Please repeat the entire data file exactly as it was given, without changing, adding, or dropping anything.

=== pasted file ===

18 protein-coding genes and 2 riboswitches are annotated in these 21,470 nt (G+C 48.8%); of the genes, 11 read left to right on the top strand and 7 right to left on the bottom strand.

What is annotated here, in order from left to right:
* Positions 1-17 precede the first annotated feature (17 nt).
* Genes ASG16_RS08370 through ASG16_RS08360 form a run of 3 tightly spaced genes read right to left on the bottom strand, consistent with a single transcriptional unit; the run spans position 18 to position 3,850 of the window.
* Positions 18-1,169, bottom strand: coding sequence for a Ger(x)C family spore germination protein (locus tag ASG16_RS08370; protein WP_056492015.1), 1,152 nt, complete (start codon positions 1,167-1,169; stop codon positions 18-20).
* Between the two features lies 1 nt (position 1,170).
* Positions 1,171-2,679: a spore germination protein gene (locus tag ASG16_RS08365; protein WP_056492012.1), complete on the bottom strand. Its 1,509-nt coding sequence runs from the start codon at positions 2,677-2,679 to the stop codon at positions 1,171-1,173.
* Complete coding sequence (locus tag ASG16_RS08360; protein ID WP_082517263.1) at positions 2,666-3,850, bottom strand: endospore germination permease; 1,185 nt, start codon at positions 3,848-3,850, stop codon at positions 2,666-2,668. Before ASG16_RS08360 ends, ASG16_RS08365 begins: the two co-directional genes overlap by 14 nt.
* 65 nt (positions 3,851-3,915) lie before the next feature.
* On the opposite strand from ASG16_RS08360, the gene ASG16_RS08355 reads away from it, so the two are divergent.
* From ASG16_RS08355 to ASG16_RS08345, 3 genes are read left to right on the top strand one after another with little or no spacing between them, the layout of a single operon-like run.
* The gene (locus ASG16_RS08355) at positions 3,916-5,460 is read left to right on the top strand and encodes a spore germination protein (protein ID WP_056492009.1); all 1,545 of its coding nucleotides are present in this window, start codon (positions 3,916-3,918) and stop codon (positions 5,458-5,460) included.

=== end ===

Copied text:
18 protein-coding genes and 2 riboswitches are annotated in these 21,470 nt (G+C 48.8%); of the genes, 11 read left to right on the top strand and 7 right to left on the bottom strand.

What is annotated here, in order from left to right:
* Positions 1-17 precede the first annotated feature (17 nt).
* Genes ASG16_RS08370 through ASG16_RS08360 form a run of 3 tightly spaced genes read right to left on the bottom strand, consistent with a single transcriptional unit; the run spans position 18 to position 3,850 of the window.
* Positions 18-1,169, bottom strand: coding sequence for a Ger(x)C family spore germination protein (locus tag ASG16_RS08370; protein WP_056492015.1), 1,152 nt, complete (start codon positions 1,167-1,169; stop codon positions 18-20).
* Between the two features lies 1 nt (position 1,170).
* Positions 1,171-2,679: a spore germination protein gene (locus tag ASG16_RS08365; protein WP_056492012.1), complete on the bottom strand. Its 1,509-nt coding sequence runs from the start codon at positions 2,677-2,679 to the stop codon at positions 1,171-1,173.
* Complete coding sequence (locus tag ASG16_RS08360; protein ID WP_082517263.1) at positions 2,666-3,850, bottom strand: endospore germination permease; 1,185 nt, start codon at positions 3,848-3,850, stop codon at positions 2,666-2,668. Before ASG16_RS08360 ends, ASG16_RS08365 begins: the two co-directional genes overlap by 14 nt.
* 65 nt (positions 3,851-3,915) lie before the next feature.
* On the opposite strand from ASG16_RS08360, the gene ASG16_RS08355 reads away from it, so the two are divergent.
* From ASG16_RS08355 to ASG16_RS08345, 3 genes are read left to right on the top strand one after another with little or no spacing between them, the layout of a single operon-like run.
* The gene (locus ASG16_RS08355) at positions 3,916-5,460 is read left to right on the top strand and encodes a spore germination protein (protein ID WP_056492009.1); all 1,545 of its coding nucleotides are present in this window, start codon (positions 3,916-3,918) and stop codon (positions 5,458-5,460) included.